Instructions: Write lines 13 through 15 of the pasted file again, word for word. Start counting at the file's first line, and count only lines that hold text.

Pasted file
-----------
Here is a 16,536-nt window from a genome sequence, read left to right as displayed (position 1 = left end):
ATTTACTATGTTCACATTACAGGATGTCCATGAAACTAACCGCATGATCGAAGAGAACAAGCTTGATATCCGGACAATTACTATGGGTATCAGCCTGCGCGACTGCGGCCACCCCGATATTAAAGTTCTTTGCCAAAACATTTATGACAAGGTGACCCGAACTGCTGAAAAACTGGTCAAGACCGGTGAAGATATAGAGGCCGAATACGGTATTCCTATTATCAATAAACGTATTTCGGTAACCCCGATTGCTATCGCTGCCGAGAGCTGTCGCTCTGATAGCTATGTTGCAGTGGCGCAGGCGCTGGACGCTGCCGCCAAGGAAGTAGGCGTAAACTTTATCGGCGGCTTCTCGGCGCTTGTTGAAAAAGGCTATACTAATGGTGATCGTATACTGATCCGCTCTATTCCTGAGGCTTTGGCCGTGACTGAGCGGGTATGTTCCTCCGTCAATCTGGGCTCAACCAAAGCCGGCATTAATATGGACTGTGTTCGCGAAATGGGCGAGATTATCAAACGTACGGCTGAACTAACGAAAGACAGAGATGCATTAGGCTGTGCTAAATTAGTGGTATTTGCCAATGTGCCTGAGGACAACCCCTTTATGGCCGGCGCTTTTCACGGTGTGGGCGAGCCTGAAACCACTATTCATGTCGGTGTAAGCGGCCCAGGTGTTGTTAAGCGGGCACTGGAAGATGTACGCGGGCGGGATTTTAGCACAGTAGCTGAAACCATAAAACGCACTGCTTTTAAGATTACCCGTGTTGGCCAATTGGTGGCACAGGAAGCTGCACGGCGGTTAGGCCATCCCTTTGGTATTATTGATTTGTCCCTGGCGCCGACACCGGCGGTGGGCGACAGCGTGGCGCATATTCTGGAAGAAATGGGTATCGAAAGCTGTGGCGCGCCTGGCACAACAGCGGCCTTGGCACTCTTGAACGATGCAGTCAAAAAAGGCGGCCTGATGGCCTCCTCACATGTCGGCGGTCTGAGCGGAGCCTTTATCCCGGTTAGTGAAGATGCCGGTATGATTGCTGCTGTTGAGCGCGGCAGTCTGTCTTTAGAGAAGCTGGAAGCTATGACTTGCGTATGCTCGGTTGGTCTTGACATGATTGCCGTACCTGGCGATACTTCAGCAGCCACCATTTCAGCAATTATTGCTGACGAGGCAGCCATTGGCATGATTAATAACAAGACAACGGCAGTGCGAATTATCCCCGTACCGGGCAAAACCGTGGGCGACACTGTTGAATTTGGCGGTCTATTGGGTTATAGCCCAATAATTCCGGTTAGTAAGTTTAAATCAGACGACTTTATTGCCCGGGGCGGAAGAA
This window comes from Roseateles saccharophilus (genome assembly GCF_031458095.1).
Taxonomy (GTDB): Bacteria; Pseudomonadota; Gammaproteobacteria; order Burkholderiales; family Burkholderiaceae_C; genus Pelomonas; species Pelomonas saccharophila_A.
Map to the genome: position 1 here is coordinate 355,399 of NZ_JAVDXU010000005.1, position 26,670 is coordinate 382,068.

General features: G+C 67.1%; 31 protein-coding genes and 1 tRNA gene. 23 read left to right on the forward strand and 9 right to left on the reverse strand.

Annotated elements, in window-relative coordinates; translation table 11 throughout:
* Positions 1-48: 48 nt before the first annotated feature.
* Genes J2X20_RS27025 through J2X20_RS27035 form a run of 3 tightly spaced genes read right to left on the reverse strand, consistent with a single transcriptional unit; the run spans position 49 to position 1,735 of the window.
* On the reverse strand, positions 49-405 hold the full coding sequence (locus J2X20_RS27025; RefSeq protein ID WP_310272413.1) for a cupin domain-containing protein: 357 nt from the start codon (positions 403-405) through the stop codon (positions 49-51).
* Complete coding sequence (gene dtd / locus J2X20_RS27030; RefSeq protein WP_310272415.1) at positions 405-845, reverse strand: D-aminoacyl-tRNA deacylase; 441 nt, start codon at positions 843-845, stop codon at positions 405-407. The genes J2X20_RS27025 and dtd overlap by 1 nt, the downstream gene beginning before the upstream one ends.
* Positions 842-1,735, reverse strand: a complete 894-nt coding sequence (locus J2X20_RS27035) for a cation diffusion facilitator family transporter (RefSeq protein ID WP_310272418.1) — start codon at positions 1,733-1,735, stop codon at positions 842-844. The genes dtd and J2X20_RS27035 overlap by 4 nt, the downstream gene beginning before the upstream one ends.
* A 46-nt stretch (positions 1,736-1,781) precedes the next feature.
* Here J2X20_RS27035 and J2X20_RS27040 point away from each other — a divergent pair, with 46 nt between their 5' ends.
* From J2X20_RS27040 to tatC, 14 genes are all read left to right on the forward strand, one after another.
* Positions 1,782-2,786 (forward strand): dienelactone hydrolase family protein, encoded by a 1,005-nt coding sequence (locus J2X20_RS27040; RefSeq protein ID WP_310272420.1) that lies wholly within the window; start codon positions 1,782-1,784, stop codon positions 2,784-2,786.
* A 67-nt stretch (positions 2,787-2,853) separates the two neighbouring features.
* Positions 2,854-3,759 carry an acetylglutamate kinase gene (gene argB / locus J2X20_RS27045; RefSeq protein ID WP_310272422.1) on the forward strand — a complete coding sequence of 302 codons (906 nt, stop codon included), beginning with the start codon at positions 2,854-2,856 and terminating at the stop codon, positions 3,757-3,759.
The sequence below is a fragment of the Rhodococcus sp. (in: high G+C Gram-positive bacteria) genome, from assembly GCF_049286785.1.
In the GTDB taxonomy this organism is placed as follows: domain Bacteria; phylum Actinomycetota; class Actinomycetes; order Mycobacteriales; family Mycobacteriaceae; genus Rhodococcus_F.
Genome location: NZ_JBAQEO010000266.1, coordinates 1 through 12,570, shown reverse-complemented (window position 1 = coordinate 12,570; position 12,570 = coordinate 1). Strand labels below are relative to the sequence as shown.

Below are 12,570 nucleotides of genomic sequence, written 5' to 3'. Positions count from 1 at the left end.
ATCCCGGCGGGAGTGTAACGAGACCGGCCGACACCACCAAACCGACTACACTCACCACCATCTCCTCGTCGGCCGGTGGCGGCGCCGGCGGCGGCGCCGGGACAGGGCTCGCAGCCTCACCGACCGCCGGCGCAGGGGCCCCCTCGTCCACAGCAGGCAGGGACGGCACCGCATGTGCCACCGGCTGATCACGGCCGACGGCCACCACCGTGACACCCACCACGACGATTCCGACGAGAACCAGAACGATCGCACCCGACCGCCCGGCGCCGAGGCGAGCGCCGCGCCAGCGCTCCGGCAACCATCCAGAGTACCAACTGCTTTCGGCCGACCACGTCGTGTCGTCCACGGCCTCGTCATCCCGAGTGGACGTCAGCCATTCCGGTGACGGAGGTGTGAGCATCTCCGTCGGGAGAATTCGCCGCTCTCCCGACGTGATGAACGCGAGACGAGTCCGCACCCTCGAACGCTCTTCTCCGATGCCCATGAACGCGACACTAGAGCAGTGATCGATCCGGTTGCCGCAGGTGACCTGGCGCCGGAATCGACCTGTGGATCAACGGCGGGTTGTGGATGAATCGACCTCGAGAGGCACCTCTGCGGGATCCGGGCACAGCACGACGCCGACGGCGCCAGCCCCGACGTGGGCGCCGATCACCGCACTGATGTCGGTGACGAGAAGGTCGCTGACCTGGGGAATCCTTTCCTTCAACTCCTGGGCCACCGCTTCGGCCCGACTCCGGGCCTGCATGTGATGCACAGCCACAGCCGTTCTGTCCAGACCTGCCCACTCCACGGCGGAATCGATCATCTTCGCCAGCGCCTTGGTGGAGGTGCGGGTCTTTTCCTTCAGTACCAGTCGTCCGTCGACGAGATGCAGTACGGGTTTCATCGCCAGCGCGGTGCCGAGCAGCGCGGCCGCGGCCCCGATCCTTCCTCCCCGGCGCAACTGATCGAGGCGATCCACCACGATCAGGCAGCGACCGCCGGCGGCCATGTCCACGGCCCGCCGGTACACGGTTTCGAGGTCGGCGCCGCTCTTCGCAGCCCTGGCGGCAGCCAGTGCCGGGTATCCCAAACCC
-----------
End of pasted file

* A 46-nt stretch (positions 1,736-1,781) precedes the next feature.
* Here J2X20_RS27035 and J2X20_RS27040 point away from each other — a divergent pair, with 46 nt between their 5' ends.
* From J2X20_RS27040 to tatC, 14 genes are all read left to right on the forward strand, one after another.